Baikonur, Oct 11 (AP/UNB) — Two astronauts from the U.S. and Russia are making an emergency landing after a Russian booster rocket carrying them into orbit to the International Space Station has failed after launch.
NASA astronaut Nick Hague and Roscosmos' Alexei Ovchinin lifted off as scheduled at 2:40 p.m. (0840 GMT; 4:40 a.m. EDT) Thursday from the Russia-leased Baikonur cosmodrome in Kazakhstan atop a Soyuz booster rocket.
They were to dock at the orbiting outpost six hours later, but the booster suffered a failure minutes after the launch.
Russian and U.S. space officials said that the crew is heading for an emergency landing in Kazakhstan at an unspecified time. Search and rescue crews are getting ready to reach the expected landing site.
Vandenberg Air Force Base, Oct 8 (AP/UNB) — A SpaceX Falcon 9 rocket carried an Argentinian Earth-observation satellite into space Sunday and for the first time landed a first-stage booster back at its California launch site.
The primary purpose of the mission was to place the SAOCOM 1A satellite into orbit, but SpaceX also wanted to expand its recovery of first stages to its launch site at Vandenberg Air Force Base, about 130 miles (209 kilometers) northwest of Los Angeles.
SpaceX had previously flown first-stage rockets back to land after Florida launches but had not done so on the West Coast.
The Air Force last week advised residents on the central California coast they might see multiple engine burns by the first stage and hear one or more sonic booms as it returned.
SpaceX also has successfully landed Falcon 9 first stages on so-called drone ships off the coasts of Florida and California, all as part of its effort to decrease the cost of space launches by reusing rockets rather than allowing them to fall into the ocean.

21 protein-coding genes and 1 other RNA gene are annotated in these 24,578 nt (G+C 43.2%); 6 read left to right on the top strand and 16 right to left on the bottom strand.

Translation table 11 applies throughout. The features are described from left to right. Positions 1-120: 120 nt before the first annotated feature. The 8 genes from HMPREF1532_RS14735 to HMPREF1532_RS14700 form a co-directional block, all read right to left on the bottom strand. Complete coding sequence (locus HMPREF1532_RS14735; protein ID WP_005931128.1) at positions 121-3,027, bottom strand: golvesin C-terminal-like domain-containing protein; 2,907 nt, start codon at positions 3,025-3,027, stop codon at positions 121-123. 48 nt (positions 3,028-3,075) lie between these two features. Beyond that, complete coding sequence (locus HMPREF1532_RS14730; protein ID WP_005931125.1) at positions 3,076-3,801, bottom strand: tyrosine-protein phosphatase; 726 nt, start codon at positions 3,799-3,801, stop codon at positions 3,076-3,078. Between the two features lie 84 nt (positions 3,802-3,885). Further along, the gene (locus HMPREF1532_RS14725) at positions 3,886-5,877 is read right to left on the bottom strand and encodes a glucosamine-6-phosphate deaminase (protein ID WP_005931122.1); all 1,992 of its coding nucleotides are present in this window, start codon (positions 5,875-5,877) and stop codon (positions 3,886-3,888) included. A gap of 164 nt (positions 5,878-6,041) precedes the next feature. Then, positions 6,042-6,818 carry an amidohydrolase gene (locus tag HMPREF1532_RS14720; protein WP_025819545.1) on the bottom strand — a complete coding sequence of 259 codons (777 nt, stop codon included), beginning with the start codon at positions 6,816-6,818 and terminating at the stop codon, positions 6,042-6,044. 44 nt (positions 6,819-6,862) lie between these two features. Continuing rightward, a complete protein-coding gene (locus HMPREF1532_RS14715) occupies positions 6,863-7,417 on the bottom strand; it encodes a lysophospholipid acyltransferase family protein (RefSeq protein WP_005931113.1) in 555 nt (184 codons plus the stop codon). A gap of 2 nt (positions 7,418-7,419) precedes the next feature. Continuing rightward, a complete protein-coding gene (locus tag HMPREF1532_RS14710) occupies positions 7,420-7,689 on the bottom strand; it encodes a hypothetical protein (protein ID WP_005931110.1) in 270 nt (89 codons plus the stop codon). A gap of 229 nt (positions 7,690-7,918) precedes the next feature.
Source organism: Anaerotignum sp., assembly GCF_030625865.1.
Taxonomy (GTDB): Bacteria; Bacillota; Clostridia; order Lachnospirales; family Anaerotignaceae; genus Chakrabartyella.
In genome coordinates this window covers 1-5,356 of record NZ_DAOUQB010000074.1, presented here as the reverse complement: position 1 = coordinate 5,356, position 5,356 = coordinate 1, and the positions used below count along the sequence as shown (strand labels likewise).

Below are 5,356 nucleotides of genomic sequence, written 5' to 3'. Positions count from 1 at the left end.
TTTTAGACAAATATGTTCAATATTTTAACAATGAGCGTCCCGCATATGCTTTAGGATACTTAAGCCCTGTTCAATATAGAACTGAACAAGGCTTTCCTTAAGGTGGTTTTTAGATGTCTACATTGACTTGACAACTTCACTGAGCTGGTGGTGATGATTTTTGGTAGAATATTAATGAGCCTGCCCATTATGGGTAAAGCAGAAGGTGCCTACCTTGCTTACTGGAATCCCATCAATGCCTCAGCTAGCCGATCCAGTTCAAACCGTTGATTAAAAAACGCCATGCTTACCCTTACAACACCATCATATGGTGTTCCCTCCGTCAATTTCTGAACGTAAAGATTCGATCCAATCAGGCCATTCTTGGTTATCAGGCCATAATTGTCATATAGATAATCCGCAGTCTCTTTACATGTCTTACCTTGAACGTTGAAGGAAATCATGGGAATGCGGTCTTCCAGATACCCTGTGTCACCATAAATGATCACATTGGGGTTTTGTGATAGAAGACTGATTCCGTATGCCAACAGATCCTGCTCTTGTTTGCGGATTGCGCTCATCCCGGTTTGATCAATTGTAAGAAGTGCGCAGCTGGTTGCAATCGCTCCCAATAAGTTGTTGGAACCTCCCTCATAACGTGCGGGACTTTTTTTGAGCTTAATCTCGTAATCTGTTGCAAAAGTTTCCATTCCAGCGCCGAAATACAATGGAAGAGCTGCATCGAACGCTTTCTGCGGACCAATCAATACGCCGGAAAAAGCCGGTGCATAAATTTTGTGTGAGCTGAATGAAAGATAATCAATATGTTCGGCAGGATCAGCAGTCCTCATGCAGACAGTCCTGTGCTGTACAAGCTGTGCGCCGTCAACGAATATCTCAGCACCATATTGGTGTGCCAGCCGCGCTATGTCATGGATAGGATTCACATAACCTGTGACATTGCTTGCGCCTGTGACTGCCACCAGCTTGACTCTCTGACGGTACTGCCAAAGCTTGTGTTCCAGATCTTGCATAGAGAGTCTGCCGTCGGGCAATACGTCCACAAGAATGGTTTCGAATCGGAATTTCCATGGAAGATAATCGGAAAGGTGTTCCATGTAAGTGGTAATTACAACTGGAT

The satellite is the first of two for Argentina's space agency, Comision Nacional de Actividades Espaciales, and will work in conjunction with a constellation of Italian space agency satellites. Its name is short for Satelite Argentino de Observacion Con Microondas.
SAOCOM 1A carries a high-resolution instrument called a synthetic aperature radar that will be used for emergency management during disasters and for land monitoring. The second satellite will be SAOCOM 1B.
Stockholm, Oct 3 (AP/UNB) — The Nobel Prize in chemistry has been awarded to two researchers in the United States and one in Britain.
Half of the 9-million-kronor ($1.01 million) prize was designated for Frances Arnold of Caltech in Pasadena for work that has led to the development of new biofuels and pharmaceuticals.
The other half of the prize will be shared by George Smith of the University of Missouri and Gregory Winter of the MRC Laboratory in Cambridge. They were honored for "phage display of peptides and antibodies."
Paris, Oct 2 (AP/UNB) — All-electric vehicles with zero emissions are among the stars of the Paris Motor Show — rubbing shoulders with the fossil-fuel burning SUVs that many car buyers love.
Volkswagen's Audi and Daimler AG's Mercedes-Benz both on Tuesday showed off battery-powered SUVs for affluent customers.
Mercedes also had a new, bigger version of its conventionally powered GLE sport-utility, while BMW offers a new version of its X-5 SUV that has been a pillar of sales and earnings.
The model mix at the show underlined the contradictions pulling at the industry. The European Union and China are pushing for more electric and hybrid vehicles to reduce greenhouse gases and pollution, while consumers like SUVs and remain reluctant to buy electrics due to cost and range limitations.
Cape Canaveral, Sep 26 (AP/UNB) — NASA's Mars rover, Opportunity, has been seen, but still not heard.
A spacecraft around Mars has sent back a photo of Opportunity, which has been silent ever since a massive dust storm engulfed the red planet in late spring. The rover appears in the photo as a pale dot.
The Mars Reconnaissance Orbiter took the picture last week from 166 miles (267 kilometers) up. NASA's Jet Propulsion Laboratory released the photo Tuesday.
The global dust storm prevented sunlight from reaching Opportunity's solar panels, and the rover fell silent in June. Although the skies have cleared considerably, Opportunity has yet to send word to flight controllers. NASA has stepped up efforts to contact Opportunity, but acknowledge the nearly 15-year-old rover may not have survived the prolonged power outage.